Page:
Two tours, one topic: Water.

Protecting water quality requires that everyone take action and have an openness to learn across industries. The second annual PDPW and UW Discovery Farms Water Tours held in June, brought together people from different professions to highlight innovative ways farms, municipalities and businesses are supporting water quality. Tours were held in Marshfield and Rivers Falls and each tour included a stop that focused on a farmer-led watershed group in the area.

During a discussion at Eron Agronomics led by UW-Extension Agent Ken Schroeder and John Eron the Farmers of Mill Creek Watershed Council emphasized their focus on experimentation and partnerships. The group is working to reduce phosphorus loading of the Mill Creek by trying out a range of practices to determine what strategies work in their unique situation. For example, the group has acquired two no-till drills that can be modified for inter-seeding cover crops. Several participating farmers have started cover crop demonstration plots. In addition, like Rick Georgeson of the Petenwell and Castle Rock Stewards (PACRS) explained, a positive relationship has been built between the lake association and the farmers in the watershed through a series of events.

The stop at Eron Agronomics led one attendee to takeaway just how important relationships are. “Relationships, relationship, relationships. It was really inspiring to hear John’s story about the drill and getting cover crops planted. People talking to people, that is how work gets done.”

On the River Falls tour, Dan Sitz with the Pierce County Land Conservation Department reviewed the South Kinni Farmer-Led Watershed’s efforts, which include collaborating on a cover crop test plot and implementing a wide range of conservation practices.

Whether it’s a farm, cheese plant, city, or wastewater treatment plant, each sector is trying new innovations. Shared innovations don’t necessarily mean that each sector is implementing the same practice, it means that they are able to take ideas from each other to figure out what works best in each scenario.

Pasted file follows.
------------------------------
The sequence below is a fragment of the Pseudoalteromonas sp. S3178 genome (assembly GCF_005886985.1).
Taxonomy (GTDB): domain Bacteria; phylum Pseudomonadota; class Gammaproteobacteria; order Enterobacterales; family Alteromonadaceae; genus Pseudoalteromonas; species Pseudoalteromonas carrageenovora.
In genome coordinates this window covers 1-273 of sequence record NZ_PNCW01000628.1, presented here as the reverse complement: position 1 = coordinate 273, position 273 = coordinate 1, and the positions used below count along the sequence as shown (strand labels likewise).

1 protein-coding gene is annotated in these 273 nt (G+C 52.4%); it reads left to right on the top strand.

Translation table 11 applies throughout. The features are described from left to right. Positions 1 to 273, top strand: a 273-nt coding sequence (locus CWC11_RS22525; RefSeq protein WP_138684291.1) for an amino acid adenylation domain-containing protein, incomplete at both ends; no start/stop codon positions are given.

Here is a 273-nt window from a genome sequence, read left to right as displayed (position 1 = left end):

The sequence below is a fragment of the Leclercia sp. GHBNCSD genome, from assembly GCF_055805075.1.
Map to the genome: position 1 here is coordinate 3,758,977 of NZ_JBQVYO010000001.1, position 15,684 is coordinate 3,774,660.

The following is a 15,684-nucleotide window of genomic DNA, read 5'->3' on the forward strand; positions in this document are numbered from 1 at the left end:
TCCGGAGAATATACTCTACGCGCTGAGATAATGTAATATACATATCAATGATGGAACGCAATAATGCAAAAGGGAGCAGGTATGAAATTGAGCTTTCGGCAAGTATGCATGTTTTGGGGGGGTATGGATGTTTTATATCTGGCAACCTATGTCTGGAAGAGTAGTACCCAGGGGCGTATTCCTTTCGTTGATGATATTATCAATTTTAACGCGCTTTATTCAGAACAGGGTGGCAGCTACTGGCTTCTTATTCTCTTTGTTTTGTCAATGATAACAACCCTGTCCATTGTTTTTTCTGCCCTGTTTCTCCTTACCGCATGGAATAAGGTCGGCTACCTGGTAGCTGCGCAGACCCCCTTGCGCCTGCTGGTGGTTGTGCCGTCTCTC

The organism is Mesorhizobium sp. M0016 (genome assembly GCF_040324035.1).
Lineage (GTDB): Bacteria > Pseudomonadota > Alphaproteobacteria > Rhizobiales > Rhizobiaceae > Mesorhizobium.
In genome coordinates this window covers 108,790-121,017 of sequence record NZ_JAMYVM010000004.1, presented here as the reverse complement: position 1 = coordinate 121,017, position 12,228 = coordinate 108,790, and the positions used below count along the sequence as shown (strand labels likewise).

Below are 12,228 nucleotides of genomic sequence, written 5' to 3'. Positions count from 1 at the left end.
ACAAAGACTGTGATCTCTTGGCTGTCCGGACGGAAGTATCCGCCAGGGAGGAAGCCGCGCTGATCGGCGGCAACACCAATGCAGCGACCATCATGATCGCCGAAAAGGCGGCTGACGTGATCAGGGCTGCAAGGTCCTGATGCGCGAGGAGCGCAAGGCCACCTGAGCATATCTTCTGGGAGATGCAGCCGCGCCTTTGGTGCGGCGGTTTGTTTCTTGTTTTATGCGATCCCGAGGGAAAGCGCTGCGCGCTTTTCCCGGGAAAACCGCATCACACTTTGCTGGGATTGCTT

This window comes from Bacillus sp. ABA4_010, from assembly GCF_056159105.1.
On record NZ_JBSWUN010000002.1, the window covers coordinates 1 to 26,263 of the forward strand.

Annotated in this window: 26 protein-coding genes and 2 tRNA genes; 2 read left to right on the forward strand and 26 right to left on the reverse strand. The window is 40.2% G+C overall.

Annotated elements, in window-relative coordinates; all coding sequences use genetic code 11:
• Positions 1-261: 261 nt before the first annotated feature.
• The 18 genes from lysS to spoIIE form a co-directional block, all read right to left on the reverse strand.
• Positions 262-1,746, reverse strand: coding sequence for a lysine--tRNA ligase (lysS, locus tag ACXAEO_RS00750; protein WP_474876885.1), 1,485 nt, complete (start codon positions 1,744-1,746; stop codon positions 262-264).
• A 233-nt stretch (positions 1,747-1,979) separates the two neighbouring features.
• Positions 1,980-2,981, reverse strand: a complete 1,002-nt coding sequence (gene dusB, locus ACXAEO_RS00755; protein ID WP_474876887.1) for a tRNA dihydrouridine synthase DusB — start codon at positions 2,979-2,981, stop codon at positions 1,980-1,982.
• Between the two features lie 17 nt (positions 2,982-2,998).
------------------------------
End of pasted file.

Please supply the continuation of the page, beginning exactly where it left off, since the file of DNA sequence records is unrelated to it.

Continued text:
The Water Tours made it clear that there is a growing need for tinkering and creativity. Just look at the Marshfield Wastewater Treatment Plant, which took a chance and switched from a traditional system to one with biological phosphorus removal that cost $48 in supplies and now saves them $140,000 a year.

The main lessons from this year’s Water Tours were clear; First, find groups with similar end goals. In the case of the Mill Creek Watershed, local lake groups, farmers, and a wastewater treatment plant all want to see a reduction in the amount of phosphorus in the stream.

Second, as Amber Radatz, co-director UW Discovery Farms explained, “It is not a choice whether we employ the tools that we know of or not. The choice is how you individualize it for yourself and whatever situation you are in. Whether you are a city, a farm, or industry. It is our choice how we adapt them to our personal situations and make them work.”

Lastly, think outside the box because as one attendee suggested, “there is no magic bullet. We saw a lot of people trying something really small. I hope that gives people inspiration to try something and learn from it.”

A closing statement from one attendee sums up the Water Tours well, “We are all in this together. My children and grandchildren are going to drink this water.” Start collaborating and innovating today, to ensure good water quality for the future. Every drop counts.

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